THEY CAME ON ‘THE ARK’ And set­tled in An­caster

For more than 150 years, gen­er­a­tions of the Farmer fam­ily in An­caster have shaped the com­mu­nity and been play­ers in world his­tory. Now a com­mem­o­ra­tive ex­hibit re­calls their colour­ful lives in a build­ing that was once a fam­ily home­stead.

The Hamilton Spectator - - FRONT PAGE - MARK MCNEIL The Hamilton Spec­ta­tor

IN 1834, WIL­LIAM FARMER of Shrop­shire, in the West Mid­lands of England, told leg­is­la­tors they could stuff their new tax on the num­ber of win­dows in a home.

He, his wife Eleanor and their seven chil­dren were leav­ing — for good.

But Farmer, who ac­tu­ally was a farmer, a wealthy aris­to­cratic one, didn’t stop there. He hired a sail­ing ship and crew and — along with 50 head of live­stock and other worldly pos­ses­sions — brought 10 other fam­i­lies from the vil­lage for an epic 51-day voy­age to the new world.

They called the ves­sel “the Ark,” which is also the name of a fas­ci­nat­ing ex­hibit at Field­cote Mu­seum that looks at the Farmer fam­ily that has spent seven gen­er­a­tions in An­caster.

One of the items in the col­lec­tion is a re­pro­duc­tion of a journal en­try from the voy­age by one of Farmer’s sons that lists the an­i­mals on board that were held in slings sus­pended from cross beams in the ship.

“The live­stock con­sisted of a dark grey mot­tled Cly­des­dale stal­lion called ‘Bri­ton,’ and Bri­ton’s mother ‘Jenny,’ a grey Cly­des­dale mare,” he wrote.

“There were also an iron-grey mare ‘Smiler,’ two Durham bulls, two Here­ford bulls, six cows (Durham, Here­ford and High­land Scot­tish), two South­down rams and four­teen ewes, one Leicester ram, thir­teen Leicester ewes, one Berk­shire boar, one Shrop­shire boar, nine sows and ten dogs (point­ers, bull ter­ri­ers, and a fox ter­rier), be­side a num­ber of game cocks and hens.”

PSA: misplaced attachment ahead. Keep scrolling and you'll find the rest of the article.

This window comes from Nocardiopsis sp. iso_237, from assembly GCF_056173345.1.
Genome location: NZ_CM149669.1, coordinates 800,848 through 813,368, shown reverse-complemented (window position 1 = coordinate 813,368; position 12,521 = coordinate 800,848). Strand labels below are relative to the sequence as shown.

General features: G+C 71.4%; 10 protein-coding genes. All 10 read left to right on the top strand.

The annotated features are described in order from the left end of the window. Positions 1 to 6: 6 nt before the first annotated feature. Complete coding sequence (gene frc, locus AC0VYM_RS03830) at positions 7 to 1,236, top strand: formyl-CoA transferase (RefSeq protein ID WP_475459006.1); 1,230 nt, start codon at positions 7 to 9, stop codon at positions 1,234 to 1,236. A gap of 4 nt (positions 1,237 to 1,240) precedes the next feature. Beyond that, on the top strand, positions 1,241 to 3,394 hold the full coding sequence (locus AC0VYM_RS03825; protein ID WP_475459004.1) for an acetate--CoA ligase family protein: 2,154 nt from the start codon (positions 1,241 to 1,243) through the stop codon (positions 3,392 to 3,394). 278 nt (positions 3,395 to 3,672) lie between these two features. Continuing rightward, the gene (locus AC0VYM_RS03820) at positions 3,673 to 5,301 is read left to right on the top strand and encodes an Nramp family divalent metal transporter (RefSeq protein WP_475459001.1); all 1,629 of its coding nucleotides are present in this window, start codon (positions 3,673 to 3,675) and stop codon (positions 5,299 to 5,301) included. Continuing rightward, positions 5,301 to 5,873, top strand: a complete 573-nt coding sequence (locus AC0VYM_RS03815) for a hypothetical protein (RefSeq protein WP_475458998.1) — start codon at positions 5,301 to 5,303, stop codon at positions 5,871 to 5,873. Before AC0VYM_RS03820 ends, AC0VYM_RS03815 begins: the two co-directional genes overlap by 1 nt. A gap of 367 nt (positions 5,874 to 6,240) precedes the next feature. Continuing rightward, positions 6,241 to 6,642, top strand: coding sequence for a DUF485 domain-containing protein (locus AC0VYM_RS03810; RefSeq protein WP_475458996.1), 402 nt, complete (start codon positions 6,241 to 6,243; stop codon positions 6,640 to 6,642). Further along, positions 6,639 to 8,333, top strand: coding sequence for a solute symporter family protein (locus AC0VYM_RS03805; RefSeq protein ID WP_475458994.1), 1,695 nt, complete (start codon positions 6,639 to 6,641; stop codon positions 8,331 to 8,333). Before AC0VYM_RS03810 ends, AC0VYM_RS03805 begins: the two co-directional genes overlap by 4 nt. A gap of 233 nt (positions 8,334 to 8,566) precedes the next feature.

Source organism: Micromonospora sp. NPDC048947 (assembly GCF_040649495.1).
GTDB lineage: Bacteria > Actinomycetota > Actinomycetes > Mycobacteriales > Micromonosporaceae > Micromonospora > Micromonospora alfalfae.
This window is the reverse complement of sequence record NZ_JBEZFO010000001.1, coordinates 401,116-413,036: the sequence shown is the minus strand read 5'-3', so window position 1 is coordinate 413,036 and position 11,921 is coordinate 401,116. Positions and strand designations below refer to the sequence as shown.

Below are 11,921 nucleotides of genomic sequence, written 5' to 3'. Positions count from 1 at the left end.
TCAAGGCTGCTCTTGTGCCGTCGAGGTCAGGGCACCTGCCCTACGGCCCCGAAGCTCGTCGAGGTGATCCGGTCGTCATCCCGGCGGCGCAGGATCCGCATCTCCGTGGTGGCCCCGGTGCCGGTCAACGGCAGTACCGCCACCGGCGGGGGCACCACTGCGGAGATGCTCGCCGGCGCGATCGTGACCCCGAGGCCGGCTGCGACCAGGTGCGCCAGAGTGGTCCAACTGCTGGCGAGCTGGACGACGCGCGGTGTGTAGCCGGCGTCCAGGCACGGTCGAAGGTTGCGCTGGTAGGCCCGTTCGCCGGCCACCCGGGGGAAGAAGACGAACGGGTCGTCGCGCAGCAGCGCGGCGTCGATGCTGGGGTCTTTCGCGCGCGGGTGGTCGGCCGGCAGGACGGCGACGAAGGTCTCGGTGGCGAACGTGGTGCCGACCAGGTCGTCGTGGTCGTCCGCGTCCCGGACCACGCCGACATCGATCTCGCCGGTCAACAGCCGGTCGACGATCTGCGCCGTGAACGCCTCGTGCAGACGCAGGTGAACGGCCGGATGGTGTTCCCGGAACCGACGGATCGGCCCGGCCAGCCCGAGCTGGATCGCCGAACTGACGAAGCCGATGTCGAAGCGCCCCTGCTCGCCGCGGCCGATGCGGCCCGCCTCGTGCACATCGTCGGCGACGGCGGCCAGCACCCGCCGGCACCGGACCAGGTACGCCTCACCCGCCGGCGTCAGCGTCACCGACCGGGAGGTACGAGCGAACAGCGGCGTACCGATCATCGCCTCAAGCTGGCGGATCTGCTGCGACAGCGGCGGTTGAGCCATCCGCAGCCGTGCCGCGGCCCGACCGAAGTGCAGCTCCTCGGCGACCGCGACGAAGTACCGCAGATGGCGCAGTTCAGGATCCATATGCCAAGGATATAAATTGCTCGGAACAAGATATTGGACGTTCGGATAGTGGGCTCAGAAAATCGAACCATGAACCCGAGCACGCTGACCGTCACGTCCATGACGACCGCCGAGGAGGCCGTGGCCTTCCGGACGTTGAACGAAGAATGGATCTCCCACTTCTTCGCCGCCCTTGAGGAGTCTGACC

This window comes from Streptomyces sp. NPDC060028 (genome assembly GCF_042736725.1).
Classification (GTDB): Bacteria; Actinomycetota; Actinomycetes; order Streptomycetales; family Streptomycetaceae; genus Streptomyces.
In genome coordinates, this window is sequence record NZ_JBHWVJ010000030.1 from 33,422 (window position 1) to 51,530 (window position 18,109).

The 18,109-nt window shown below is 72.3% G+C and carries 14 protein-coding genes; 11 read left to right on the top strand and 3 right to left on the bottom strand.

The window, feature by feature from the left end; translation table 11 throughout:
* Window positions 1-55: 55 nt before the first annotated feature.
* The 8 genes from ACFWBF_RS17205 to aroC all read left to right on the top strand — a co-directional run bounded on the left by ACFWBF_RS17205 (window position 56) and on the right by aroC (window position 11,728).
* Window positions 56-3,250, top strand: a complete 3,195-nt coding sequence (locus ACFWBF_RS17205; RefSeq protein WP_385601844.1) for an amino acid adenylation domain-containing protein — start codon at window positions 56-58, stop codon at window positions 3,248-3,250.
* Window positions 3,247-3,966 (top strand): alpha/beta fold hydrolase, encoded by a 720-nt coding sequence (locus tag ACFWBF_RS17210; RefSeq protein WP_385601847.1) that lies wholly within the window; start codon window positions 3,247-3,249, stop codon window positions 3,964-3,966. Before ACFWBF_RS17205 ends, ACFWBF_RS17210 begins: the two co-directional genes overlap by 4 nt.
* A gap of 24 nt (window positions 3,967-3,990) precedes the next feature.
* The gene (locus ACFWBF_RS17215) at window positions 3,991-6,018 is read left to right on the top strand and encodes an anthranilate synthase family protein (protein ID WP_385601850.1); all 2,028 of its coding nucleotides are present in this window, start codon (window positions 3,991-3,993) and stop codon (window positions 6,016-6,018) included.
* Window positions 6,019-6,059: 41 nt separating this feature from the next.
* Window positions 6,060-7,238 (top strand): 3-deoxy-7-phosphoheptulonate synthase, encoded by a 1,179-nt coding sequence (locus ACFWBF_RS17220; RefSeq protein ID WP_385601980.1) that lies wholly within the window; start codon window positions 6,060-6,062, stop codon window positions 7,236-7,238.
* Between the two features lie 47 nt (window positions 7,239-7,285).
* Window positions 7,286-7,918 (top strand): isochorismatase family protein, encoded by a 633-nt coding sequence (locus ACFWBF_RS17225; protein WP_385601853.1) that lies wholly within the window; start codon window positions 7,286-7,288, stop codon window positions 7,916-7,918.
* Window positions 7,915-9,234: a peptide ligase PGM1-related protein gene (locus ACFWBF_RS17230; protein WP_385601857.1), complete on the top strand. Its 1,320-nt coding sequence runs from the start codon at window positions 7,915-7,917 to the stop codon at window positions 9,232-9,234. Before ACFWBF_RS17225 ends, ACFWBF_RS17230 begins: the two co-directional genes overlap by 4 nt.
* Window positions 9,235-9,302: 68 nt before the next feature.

They first set­tled in the Gatineau area with the fam­ily go­ing into the lum­ber­ing busi­ness. That didn’t work out. So af­ter hear­ing about a place called An­caster, they headed there in 1850.

Daryl MacTav­ish, pro­gram co-or­di­na­tor at Field­cote, says it’s not clear how the fam­ily came to de­cide on An­caster.

“It was prob­a­bly the avail­abil­ity of land or maybe a fam­ily mem­ber was fa­mil­iar with the town. No one knows for sure.”

But once they made it to the vil­lage, the fam­ily pros­pered and a solid foun­da­tion was built for fu­ture gen­er­a­tions.

Sev­eral farm­ers be­came doc­tors. One served as di­rec­tor gen­eral of med­i­cal ser­vices for the Canadian Army dur­ing the Sec­ond World War. He’s even in a photo with Churchill. An­other, Dr. G.D. Farmer, brought the first au­to­mo­bile to An­caster in 1902.

Florence (Flossie) Farmer, a grand­daugh­ter of Wil­liam, be­came a nurse and trav­elled the world serv­ing with the Amer­i­can Red Cross. Dur­ing the First World War she found her­self in Rus­sia and led an ex­pe­di­tion to take 780 chil­dren to safety. At the age of 92, she trav­elled to Alaska be­cause it was one of the few places she had never been.

Thomas Farmer, who died in Novem­ber, 1976, was edi­tor-in-chief of The Hamilton Spec­ta­tor in the late 1960s. His widow Doris Farmer do­nated the cou­ple’s home and 2.8 hectares of land to the town of An­caster and it be­came Field­cote Me­mo­rial Park and Mu­seum when it of­fi­cially opened in 1988.